Monday 16 November 2015
Sustainable Development News
Sustainable development news from around the world with a focus on Australia and New Zealand.
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What does a year’s worth of crude oil look like?
Imagine a city building that is 1 kilometre square – about half the size of Sydney’s CBD. Now picture it towering 4.5 kilometres into the sky, up amongst the clouds. That is the volume of oil that the world consumed in 2004. Now imagine a new building being added beside it every single year, except each new building is 10 storeys higher than the one before. By the time 2014 arrived, the new building was more than 700 metres higher – representing a massive 5.24 cubic kilometres of oil extracted and consumed – in one year alone. That’s how big the numbers get. Still having trouble picturing it? You can “see” the building in this clip from Richard Smith’s 2007 ABC documentary Crude – the incredible journey of oil.
Energy and Climate Change
Melting glacier? Yawn. Climate change is boring, worthy – and terrifying
It’s the existential threat to our species, and it bores us to tears. Admit it. You think the consequences of human-driven climate change are terrifying, but it seems too abstract, too technical and too long term. A recent poll in the US found that, while most Americans accepted that the climate was indeed changing, less than a quarter admitted to be either extremely or very worried about it.
Coal-fired plants lead ‘extreme competition’, lifting emissions
An intense battle among electricity producers in Australia is being won by coal-fired power plants, sending carbon emissions climbing, energy consultants Pitt & Sherry say… “At the moment, coal is winning,” Mr Harrington said, noting coal’s share of the NEM – serving Australia’s eastern states – reached 75.6 per cent at the end of October, up more than 3 percentage points since the end of the carbon tax in June 2014. “Over the long term, our view is quite pessimistic about emissions from the NEM in the absence of a carbon price,” he said.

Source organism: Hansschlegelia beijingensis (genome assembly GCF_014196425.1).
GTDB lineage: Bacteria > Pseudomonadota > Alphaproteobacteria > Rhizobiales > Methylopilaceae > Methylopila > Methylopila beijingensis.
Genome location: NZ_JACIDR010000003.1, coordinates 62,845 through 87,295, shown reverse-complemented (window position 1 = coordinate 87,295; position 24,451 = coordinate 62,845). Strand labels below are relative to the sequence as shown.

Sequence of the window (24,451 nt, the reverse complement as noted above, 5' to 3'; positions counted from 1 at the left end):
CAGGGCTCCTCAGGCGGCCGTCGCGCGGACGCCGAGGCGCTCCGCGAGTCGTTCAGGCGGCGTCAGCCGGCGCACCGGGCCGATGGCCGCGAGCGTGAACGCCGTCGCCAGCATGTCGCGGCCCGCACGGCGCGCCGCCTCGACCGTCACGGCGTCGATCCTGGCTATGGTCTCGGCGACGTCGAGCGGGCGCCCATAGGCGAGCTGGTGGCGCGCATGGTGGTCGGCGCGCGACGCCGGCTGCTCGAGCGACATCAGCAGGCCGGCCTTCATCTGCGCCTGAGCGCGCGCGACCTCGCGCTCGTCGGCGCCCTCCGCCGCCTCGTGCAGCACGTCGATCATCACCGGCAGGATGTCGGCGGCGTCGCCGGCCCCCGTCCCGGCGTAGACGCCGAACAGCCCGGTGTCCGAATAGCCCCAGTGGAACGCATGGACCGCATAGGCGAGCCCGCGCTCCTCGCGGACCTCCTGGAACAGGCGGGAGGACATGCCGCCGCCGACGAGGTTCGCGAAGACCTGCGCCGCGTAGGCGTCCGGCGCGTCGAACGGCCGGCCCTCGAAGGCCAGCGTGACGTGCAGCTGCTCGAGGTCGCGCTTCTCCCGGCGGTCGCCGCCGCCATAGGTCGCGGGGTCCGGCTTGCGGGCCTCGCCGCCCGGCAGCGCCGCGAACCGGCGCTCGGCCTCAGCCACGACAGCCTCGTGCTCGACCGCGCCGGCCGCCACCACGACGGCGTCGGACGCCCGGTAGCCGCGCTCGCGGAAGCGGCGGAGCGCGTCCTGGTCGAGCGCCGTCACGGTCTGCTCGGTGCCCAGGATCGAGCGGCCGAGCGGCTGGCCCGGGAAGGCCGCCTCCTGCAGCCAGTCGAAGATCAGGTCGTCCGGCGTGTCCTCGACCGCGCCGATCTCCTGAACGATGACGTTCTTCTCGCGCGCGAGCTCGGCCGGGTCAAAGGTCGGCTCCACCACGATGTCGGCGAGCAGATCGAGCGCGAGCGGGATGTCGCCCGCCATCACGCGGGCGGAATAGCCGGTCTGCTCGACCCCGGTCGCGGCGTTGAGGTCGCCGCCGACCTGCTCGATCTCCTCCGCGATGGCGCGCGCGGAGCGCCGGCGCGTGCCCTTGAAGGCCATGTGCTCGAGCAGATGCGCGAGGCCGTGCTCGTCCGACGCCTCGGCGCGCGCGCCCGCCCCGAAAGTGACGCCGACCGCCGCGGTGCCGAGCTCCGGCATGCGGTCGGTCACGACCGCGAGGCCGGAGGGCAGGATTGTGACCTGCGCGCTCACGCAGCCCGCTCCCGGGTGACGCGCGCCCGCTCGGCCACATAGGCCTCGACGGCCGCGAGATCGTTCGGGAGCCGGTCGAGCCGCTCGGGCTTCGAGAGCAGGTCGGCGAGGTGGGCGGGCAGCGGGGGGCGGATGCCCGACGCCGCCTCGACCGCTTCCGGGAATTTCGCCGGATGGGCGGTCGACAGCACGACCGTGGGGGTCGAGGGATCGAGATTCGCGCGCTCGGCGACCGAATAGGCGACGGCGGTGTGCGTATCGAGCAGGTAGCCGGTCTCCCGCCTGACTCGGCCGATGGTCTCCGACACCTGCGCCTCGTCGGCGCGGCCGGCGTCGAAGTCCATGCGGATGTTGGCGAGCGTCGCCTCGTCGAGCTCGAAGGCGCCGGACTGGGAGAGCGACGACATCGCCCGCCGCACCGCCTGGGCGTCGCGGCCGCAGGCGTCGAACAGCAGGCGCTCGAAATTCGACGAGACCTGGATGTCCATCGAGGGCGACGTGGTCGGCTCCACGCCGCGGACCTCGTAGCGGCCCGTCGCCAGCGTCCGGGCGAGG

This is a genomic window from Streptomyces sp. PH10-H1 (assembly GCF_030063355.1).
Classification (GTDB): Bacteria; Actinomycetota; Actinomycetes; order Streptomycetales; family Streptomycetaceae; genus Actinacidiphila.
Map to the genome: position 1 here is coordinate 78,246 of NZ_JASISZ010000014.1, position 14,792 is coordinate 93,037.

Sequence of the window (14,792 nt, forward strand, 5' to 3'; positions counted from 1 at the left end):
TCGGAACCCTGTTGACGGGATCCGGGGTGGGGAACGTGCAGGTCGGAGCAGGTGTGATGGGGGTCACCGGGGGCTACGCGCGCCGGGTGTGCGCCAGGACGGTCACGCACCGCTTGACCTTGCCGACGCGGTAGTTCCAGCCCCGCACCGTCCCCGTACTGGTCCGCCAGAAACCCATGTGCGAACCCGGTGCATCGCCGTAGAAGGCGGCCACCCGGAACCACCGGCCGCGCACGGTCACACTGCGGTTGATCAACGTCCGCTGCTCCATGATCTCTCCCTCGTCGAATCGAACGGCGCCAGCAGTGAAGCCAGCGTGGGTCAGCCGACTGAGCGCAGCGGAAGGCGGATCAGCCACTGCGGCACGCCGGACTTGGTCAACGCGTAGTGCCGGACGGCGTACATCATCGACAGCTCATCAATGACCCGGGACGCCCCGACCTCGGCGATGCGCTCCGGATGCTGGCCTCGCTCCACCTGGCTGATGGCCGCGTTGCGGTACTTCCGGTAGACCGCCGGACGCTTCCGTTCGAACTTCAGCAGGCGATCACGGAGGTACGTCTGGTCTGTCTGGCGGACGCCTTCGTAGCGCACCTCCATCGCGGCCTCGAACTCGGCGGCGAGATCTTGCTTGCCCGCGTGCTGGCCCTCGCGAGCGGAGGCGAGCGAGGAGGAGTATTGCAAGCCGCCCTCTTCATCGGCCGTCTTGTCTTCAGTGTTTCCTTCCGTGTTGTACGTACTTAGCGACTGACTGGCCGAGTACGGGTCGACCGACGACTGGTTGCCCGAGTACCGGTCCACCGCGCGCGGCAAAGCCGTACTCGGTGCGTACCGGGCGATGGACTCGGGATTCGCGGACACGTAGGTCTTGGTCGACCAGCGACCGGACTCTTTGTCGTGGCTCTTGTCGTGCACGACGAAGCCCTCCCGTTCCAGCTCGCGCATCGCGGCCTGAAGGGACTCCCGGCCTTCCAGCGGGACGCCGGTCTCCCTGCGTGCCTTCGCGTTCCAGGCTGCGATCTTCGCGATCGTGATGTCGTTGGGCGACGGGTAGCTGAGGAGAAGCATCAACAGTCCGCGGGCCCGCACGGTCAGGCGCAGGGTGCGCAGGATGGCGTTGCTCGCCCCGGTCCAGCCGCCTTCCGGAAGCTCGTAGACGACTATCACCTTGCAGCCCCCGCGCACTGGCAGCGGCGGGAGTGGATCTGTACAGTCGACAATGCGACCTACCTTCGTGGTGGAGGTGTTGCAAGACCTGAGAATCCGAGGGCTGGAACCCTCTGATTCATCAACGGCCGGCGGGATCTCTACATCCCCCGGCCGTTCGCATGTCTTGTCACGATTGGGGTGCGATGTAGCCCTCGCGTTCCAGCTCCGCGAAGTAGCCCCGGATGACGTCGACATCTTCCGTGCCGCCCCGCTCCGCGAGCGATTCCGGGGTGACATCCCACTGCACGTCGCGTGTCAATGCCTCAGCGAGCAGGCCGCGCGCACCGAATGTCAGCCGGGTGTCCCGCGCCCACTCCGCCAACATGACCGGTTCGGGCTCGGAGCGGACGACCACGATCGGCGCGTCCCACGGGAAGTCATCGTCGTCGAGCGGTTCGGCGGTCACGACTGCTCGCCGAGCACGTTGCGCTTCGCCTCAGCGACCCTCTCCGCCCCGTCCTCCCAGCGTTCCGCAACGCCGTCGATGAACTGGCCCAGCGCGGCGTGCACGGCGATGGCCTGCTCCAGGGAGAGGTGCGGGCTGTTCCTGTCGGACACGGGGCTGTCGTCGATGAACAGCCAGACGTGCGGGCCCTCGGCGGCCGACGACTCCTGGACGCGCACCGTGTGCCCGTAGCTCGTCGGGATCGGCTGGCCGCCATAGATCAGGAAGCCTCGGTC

Home battery storage market expected to “explode” in Australia in 2016
The battery storage market is expected to finally “explode” in Australia in 2016, with the residential sector expected to grow 20-fold over the next 12 months , while the battery storage industry grows into a billion-dollar-a-year market within a few years. In what is expected to be a repeat of the solar boom of five years ago, the battery storage market – this time without subsidies – is expected to enjoy massive growth as homes and businesses look to make the most out of their rooftop solar panels, and as utilities look to storage as a cheaper offset to grid expansion.
Household batteries still five years from making financial sense for Australian homes
There is a lot of hype about the flood of household battery options to store rooftop solar power that are hitting the Australian market – but do they make financial sense for a family home? A new assessment by the Alternative Technology Association says not yet. But by 2020, for some households around the country, they will become at least competitive. The wide penetration of rooftop solar – 1 .4 million systems are installed and numbers are growing – has seen numerous companies, such as Tesla, turning to the Australian market as a likely early adopter of energy storage technology.
Concerns over Tasmania’s hydro electricity output follow long-term dry forecast
AUSTRALIA – There are concerns about Tasmania’s hydro energy output after the driest October on record saw the state import more power from Victoria’s brown coal plants. With long-term projections for a drier southern Australia and less rainfall for Tasmania, energy experts are looking to other forms of renewable energy to reduce the reliance on hydro generation.
Paris 2015: UN Conference on Climate Change
Branson’s B Team calls for long-term climate goals beyond Paris
An environmental coalition of 22 business leaders including Sir Richard Branson and Unilever’s Paul Polman have penned an open letter ahead of the crucial Paris talks calling for an ‘actionable’ global commitment of ‘Net-Zero by 2050’. The letter, signed by the business leaders who form the global non-profit ‘B Team’ initiative, calls for a long-term goal to be introduced at COP21 that would incorporate a global commitment to achieve a net-zero greenhouse-gas emissions economy by 2050.
Fossil Fuel Divestment